But this assertion has two effects (aside from its intent): it diminishes the extent to which certain forms of oppression (for example, anti-blackness) are unique in degree and in kind within the American context, and promotes the idea that visibility will lead…

The new Pokémon Snap game on Nintendo Switch hits stores on April 30.

The remake of the beloved Nintendo 64 game is getting released at an opportune time too. As it would happen in the U.S., Snap is set to be released just a couple weeks after President Biden’s target date for all adults to be vaccine-eligible. Though we aren’t out of the woods yet, the new Snap could be the perfect “post-pandemic” game. I surmise that it will provide folks with escape during our rough times, similar to the way Animal Crossing did at the onset of the pandemic.

Getting a foot in the door of journalism has been a grind for me.

Since a young age, I knew that there was no version of my grown-up life that didn’t involve writing. Whether I was an author, a firefighter, a college professor, or sold hot dogs at baseball games, writing was simply part of me.

I didn’t know I wanted to be a journalist until I got out of college. I had a music blog where I’d post new songs and writer articles about a range of topics (most of which were ironically not about music). I started writing…

The mass shooter in Atlanta embodied the flawed logic that racial stereotypes reflect fact-based truths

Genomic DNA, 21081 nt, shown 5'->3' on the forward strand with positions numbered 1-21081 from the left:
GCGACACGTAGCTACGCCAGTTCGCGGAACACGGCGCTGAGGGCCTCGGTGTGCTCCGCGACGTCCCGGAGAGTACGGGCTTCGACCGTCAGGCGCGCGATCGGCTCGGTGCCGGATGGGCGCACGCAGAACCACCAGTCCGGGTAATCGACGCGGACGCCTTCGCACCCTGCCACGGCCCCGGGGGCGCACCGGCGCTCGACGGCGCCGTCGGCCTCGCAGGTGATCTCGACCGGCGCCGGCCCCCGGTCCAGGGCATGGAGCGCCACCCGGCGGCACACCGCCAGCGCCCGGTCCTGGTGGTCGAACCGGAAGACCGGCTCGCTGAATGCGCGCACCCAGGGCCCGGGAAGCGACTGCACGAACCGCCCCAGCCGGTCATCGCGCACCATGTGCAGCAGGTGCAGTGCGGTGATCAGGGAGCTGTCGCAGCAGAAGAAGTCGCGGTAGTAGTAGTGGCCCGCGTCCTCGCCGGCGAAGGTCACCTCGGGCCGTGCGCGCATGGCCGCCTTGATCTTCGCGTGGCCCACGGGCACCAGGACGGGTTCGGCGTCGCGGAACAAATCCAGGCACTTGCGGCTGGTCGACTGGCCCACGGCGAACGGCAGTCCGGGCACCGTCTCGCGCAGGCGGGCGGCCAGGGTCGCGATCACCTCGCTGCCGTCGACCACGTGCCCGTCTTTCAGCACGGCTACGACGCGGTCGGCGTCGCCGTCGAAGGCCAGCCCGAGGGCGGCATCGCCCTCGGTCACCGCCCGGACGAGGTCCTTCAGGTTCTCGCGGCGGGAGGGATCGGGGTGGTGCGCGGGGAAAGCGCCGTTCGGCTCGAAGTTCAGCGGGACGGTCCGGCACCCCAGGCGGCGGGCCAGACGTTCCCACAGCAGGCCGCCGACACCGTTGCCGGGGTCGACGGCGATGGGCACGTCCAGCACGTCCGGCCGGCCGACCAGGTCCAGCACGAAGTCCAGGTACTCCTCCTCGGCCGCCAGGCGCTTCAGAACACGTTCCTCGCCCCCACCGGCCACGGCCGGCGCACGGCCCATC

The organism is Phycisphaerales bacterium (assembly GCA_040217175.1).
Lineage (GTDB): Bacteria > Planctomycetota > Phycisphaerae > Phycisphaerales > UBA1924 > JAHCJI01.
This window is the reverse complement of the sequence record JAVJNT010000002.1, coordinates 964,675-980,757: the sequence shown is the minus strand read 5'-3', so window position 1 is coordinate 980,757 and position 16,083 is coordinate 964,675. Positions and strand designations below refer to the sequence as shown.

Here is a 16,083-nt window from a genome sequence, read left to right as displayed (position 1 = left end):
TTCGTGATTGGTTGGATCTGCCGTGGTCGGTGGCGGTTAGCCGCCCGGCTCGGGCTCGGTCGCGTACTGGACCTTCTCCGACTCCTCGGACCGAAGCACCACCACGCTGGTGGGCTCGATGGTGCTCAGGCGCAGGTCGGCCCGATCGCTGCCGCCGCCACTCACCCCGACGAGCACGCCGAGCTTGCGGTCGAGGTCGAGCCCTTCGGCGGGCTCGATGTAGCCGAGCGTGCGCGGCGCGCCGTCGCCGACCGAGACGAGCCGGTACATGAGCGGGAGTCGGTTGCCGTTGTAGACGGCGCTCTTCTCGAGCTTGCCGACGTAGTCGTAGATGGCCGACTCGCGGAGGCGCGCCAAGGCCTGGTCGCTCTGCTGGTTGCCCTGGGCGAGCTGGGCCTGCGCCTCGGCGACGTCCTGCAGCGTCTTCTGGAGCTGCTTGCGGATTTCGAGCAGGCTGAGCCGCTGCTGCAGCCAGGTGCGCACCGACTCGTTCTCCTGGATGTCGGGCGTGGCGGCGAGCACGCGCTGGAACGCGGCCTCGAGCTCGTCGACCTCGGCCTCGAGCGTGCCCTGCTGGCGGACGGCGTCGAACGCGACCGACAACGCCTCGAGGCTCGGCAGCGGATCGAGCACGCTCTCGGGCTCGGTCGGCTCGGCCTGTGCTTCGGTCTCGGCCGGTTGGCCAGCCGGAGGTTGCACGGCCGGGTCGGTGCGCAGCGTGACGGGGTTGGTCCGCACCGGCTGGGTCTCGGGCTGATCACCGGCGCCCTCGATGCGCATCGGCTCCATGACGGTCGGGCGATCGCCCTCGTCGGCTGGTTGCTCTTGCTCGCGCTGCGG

Activists outside Gold Spa following Tuesday night’s shooting, where three women were gunned down, on March 18, 2021, in Atlanta, Georgia. Photo: Megan Varner/Getty Images

Racism introduces absurdism into the human condition. Not only does racism express the absurdity of the racists, it generates absurdity in the victims.

— Chester Himes

Our nation is mourning the recent attacks on the Asian American community. On Tuesday, a man murdered eight people at three Atlanta-area massage parlors. This comes amidst the global pandemic where anti-Asian hate speech and violence are on the rise.

As we watch the coverage of this tragedy, many of us are privy to the absurdity of racism in America. This absurdity was even articulated by the man who carried out the killings. The…

This picture is a crude photoshop to provide visual analog but is in no way created by or associated with Elon Musk, “Starbase,” Tesla, etc.

A couple weeks ago, I saw in the news that Elon Musk said he wanted to create a city called “Starbase” in Texas. It was reported that SpaceX has approached Boca Chica county officials with the idea of incorporating the city.

Starbase does sound kinda cool and its certainly doable for someone with as much money and influence as Musk has. Although, he is a polarizing figure — a lightning rod of veneration and criticism. His companies have made contributions to our society but have also been found to violate labor laws. …

Joshua Adams

Joshua Adams is a staff writer at from Chicago. UVA & USC. Taught media and communication at DePaul & Salem State. Twitter: @journojoshua